Thursday, August 11, 2016

Chuck's Choices for the weekend of August 12, 2016

As always, the choices are purely my personal opinion. Take with a grain (or a shaker) of salt.

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New This Week:

The Muny presents Elton John and Tim Rice's musical Aida opening on Monday, August 8, and running nightly at 8:15 pm through August 14 in the outdoor theatre in Forest Park. "A decade ago, Muny audiences fell in love with an unforgettable tale. Set in ancient Egypt, this timeless saga of forbidden love between the Ethiopian princess Aida and her Egyptian captor has been re-envisioned for this enchanting production. Expect to be captured yourself by Elton John's soaring melodies including “Written in the Stars,” “The Gods Love Nubia” and “Elaborate Lives.” Aida is the thrilling finale to the Muny season." For more information, visit or call 314-361-1900.

My take: When I reviewed the tour of the Broadway production back in 2001, I found Aida to be pretty entertaining but rather thin stuff overall. But reviews for the Muny's version have been good and this is certainly a show that allows the Muny to display its glossy tech. "Surely any story involving ancient Egypt has the potential for good visuals," writes Ann Lemmons Pollack, "and the opening scene, taking place in the dessert, pyramids in the background, gives us to understand that this is all fantasy, simply by creating a scene that evokes something from Tatooine in Star Wars." And given the weather lately, you won't have to try very hard to imagine you're in Egypt.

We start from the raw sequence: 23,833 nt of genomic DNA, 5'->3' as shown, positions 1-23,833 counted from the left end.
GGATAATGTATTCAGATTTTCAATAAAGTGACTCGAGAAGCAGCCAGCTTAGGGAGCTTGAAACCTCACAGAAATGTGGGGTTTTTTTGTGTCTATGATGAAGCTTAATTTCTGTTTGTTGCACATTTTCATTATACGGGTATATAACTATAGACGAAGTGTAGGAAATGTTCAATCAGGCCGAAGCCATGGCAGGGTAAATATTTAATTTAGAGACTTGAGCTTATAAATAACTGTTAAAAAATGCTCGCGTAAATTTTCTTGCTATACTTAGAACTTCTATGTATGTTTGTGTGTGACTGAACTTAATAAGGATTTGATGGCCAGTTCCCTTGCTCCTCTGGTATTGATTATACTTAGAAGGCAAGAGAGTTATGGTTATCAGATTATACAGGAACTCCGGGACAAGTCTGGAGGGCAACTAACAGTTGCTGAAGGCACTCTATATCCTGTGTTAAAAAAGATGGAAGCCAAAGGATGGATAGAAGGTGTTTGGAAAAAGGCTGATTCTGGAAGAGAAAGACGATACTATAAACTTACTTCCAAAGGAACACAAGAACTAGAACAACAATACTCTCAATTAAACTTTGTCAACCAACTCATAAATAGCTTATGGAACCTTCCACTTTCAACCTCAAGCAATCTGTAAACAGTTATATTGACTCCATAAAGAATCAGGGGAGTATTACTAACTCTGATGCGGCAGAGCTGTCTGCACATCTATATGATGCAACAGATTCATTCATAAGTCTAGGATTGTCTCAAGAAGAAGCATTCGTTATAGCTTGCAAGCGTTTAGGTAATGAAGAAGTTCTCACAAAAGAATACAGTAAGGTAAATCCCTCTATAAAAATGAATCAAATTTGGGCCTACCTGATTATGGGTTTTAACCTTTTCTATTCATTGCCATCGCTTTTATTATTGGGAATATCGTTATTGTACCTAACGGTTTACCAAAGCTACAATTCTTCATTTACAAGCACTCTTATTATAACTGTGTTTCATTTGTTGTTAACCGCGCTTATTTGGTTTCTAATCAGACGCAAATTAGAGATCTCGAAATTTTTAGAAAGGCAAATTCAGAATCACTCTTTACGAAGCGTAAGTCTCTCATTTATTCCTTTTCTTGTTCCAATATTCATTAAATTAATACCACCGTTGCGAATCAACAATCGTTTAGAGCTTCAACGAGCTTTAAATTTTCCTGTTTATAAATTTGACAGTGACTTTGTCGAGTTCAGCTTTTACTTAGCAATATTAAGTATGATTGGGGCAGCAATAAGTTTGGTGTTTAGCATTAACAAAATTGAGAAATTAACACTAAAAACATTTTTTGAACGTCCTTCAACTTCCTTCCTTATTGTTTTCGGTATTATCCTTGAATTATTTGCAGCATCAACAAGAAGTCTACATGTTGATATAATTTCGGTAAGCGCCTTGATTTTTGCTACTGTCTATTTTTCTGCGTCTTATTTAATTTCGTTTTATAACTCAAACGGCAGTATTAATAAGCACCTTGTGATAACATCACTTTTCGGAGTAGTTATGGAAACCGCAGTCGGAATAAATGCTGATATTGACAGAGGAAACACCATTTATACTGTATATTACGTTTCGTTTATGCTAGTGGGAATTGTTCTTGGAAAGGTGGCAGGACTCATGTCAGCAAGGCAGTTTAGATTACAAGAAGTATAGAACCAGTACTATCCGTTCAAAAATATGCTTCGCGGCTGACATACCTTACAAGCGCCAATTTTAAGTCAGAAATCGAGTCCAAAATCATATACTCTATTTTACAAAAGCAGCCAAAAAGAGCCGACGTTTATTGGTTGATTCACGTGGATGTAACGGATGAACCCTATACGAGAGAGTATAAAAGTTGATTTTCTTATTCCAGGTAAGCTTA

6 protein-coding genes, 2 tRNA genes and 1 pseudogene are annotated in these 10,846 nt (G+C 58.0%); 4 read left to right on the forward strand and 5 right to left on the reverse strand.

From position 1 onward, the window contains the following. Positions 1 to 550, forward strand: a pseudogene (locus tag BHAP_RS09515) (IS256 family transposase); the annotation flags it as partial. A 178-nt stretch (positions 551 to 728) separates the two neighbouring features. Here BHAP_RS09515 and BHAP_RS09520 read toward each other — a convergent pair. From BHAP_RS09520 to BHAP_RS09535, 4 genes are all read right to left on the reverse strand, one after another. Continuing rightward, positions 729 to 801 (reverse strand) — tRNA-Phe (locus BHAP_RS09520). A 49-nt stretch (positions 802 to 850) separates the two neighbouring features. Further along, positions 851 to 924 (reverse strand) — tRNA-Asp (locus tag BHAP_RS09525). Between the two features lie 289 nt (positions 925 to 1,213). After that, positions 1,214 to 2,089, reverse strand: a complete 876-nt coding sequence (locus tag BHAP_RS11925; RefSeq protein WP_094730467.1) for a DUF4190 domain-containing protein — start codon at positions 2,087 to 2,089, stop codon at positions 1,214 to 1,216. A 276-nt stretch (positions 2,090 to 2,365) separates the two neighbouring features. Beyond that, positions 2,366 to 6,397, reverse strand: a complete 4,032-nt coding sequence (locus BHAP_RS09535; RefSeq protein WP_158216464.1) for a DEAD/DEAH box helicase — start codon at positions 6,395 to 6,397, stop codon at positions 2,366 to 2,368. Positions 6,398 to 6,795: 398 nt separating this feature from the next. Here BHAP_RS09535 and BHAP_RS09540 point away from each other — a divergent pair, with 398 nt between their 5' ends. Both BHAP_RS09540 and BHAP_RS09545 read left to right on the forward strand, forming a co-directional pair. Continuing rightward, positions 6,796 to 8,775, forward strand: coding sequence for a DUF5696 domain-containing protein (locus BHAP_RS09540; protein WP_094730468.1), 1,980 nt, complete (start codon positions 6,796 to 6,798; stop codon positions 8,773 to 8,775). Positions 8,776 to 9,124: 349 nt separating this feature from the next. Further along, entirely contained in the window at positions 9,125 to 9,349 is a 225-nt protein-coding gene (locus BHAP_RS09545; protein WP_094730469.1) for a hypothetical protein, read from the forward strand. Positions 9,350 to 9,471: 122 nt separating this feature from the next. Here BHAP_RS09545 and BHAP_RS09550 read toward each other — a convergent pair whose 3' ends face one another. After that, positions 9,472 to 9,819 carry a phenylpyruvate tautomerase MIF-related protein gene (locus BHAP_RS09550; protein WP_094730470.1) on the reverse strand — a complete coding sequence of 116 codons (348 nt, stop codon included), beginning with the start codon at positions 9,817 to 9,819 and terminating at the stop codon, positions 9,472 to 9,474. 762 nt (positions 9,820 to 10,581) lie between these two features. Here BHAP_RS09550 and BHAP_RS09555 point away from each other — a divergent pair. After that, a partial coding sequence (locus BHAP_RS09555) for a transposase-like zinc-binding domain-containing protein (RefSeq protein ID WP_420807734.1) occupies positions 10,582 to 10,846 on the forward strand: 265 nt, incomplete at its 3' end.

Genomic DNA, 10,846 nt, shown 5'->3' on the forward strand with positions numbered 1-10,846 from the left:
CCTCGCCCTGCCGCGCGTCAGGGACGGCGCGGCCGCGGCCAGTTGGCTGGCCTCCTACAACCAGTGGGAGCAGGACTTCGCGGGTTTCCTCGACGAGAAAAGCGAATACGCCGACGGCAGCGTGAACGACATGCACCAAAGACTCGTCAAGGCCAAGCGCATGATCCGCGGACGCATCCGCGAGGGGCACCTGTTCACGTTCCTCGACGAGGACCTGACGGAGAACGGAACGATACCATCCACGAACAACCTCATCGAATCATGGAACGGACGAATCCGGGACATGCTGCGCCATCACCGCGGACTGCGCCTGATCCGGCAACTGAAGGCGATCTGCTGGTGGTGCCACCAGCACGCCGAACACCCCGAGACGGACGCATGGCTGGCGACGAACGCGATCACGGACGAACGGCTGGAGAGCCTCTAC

Bat Boy
Stray Dog Theatre presents Bat Boy: the Musical Thursdays through Saturdays at 8 PM, through August 20. “This offbeat comedy/horror musical is a big-hearted satire about prejudice. As ripped from a bizarre tabloid headline and set in a tiny West Virginia town, a strange, deformed boy is found alone in a cave. Once the “bat boy” is brought to light, dark - and hilarious - secrets emerge, shaking the community to its core. A clever, playful pop/rock score highlights the show's delirious take on American eccentricities._For MATURE AUDIENCES: In an effort to keep the selection of shows engaging and dynamic, this production may not be appropriate for all ages." Performances take place at The Tower Grove Abbey, 2336 Tennessee. For more information, visit or call 314-865-1995.

My take: This is not the first local appearance of this odd little musical which first saw the light of day in London in 1997, and I expect it won't be the last. Reviews have been good, which is not surprising, given that this is just the sort of ensemble cast thing Stray Dog does so well. They show is also a kind of memorial to Stray Dog's late production manager Jay Hall, who died during rehearsals.

Amy Ogle
The Emerald Room at the Monocle presents singer Amy Ogle in Nick of Time on Friday, August 12, at 8 p.m. "In her all new show, Amy explores the realization of a dream. And ours." The performance takes place in The Emerald Room at The Monocle Bar, 4510 Manchester in The Grove neighborhood. For more information: